[...] there are a lot of people in this country who are under-consuming, like Native people who live in dire poverty. But, by and large, the average North American middle-class and upper-middle-class person consumes way too much.
I don’t dwell too much on settlers and whether they will ever have an ethical relationship to land. Some of them will turn into fascists — many already have — and some of them will follow us. If we’re decentering whiteness, and we’re decentering settler ontologies, and we’re actually advocating for their abolition, what does that new world look like? What does ending the colonial relation look like?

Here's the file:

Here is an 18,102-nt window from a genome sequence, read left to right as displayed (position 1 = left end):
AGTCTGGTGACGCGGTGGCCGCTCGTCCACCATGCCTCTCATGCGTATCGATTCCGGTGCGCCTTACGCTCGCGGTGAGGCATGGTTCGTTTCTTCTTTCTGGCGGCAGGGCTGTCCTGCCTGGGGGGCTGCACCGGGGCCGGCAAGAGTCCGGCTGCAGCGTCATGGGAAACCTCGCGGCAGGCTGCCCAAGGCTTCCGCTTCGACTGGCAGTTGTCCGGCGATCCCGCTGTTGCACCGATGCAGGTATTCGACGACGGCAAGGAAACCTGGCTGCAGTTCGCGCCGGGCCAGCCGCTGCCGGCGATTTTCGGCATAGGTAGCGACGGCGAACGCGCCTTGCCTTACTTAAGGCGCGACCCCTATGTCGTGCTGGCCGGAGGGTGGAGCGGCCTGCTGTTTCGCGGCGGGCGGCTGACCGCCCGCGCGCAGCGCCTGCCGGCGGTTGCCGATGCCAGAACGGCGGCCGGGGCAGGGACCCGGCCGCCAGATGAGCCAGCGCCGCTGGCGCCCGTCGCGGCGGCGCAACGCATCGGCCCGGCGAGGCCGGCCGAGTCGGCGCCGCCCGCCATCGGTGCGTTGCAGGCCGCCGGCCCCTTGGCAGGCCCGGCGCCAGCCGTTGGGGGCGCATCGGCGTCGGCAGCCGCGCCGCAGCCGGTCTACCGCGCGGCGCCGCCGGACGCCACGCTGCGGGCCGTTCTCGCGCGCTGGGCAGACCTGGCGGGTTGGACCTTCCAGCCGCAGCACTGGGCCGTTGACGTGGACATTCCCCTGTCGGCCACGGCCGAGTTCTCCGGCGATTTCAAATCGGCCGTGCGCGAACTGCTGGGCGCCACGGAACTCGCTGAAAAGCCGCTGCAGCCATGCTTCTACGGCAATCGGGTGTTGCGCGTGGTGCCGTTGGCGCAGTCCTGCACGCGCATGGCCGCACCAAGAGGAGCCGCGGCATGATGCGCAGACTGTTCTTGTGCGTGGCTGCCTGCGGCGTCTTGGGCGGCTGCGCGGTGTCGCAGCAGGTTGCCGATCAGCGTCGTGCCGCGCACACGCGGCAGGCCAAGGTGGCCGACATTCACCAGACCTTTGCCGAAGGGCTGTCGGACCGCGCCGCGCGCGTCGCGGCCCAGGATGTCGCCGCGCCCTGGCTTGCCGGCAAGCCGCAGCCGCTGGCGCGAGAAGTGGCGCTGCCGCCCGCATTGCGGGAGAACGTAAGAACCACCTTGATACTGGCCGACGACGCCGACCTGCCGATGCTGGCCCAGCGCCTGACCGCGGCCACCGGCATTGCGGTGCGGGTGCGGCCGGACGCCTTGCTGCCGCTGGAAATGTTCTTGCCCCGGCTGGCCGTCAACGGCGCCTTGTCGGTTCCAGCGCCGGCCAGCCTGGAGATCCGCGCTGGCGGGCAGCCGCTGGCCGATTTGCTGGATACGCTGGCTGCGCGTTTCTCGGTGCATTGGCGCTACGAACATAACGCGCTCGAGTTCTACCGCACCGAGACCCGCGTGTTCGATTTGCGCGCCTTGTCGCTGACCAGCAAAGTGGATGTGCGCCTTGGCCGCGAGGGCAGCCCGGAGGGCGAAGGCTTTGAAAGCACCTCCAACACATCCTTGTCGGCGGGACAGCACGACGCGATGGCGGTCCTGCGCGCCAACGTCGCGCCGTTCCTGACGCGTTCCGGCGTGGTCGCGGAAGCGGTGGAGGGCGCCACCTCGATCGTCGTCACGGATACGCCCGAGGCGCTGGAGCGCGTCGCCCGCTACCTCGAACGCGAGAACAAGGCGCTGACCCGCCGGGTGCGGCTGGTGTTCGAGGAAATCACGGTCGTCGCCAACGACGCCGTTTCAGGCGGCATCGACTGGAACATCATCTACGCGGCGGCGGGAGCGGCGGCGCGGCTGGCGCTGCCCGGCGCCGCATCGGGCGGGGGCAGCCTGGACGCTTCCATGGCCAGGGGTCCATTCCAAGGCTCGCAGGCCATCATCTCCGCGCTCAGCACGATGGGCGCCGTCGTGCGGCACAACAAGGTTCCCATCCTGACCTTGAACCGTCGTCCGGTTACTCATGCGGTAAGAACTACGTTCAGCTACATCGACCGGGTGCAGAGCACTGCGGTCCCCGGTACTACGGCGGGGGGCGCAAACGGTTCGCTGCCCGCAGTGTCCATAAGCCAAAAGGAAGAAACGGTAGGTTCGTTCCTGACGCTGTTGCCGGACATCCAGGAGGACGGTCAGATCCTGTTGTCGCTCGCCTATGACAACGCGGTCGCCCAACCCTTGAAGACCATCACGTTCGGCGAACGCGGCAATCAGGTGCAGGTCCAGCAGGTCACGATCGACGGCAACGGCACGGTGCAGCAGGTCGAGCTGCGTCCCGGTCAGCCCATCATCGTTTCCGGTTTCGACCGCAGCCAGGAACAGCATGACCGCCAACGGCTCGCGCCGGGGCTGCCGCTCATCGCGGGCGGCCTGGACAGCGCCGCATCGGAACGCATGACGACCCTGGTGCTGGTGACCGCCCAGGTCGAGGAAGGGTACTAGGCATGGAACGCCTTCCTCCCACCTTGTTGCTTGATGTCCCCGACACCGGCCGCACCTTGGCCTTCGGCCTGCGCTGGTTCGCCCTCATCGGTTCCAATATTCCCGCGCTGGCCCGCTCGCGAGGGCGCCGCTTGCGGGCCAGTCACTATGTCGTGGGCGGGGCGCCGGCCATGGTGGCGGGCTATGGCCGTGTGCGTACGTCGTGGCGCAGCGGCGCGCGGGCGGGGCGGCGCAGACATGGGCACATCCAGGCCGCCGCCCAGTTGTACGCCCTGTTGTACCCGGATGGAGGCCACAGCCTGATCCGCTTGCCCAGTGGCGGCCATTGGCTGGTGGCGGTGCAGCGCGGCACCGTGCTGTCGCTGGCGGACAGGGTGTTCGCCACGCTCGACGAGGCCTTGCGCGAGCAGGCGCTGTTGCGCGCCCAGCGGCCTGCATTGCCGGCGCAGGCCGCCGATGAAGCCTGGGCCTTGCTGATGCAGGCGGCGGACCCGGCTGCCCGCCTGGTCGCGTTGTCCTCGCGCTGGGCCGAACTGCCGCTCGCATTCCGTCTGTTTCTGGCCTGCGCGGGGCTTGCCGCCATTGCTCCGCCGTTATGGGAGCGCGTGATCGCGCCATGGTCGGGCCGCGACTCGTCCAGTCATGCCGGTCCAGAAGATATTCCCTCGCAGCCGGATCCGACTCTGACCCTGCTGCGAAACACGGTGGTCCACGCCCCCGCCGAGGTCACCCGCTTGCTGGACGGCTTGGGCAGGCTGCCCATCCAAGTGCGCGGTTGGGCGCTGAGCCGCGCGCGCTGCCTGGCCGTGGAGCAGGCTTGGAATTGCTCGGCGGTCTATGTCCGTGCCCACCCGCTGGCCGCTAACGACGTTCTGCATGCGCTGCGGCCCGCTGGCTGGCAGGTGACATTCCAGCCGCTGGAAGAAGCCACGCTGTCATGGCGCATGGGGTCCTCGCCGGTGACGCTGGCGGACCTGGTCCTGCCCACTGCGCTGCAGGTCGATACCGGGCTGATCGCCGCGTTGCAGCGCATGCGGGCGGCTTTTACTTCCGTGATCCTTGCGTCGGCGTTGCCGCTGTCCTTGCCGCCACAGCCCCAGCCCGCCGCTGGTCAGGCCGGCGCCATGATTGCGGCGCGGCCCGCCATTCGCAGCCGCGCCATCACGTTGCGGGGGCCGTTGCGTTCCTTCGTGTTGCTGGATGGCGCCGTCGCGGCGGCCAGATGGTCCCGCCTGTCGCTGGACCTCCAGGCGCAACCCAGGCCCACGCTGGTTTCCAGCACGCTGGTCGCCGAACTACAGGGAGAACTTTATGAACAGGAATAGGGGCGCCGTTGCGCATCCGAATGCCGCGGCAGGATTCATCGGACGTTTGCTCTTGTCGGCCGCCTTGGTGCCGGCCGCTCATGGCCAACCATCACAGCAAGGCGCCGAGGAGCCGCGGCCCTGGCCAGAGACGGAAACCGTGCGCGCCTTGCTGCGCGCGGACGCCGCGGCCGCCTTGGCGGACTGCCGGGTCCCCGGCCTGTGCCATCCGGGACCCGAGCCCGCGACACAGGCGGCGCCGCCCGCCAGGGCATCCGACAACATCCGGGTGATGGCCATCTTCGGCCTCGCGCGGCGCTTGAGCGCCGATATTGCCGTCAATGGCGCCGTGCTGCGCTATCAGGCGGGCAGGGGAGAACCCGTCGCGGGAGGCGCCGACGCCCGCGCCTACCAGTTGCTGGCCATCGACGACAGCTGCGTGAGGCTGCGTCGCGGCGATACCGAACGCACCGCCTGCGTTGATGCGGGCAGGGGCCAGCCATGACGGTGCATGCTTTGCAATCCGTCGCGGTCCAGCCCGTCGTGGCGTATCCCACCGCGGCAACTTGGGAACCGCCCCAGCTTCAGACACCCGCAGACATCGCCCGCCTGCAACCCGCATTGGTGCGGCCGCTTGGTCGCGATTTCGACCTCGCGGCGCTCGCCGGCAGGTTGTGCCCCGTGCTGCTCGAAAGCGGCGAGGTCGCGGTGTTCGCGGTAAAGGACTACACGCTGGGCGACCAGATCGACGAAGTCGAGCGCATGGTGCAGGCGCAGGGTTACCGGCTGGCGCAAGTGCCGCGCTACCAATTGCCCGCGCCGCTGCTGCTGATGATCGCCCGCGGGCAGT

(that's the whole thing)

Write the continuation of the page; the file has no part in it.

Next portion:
Ultimately, we’re trying to center what good relations to the land means. Instead of talking about car batteries, I think the real conversation should be: why are we working more than twenty hours per week? Why are there jobs that require air travel? Why don’t we have a universal basic income across the globe so people don’t have to leave their hometowns to find work? How do we end border imperialism so capital doesn’t have an endless supply of cheap labor? Those are some of the things that I’m thinking about.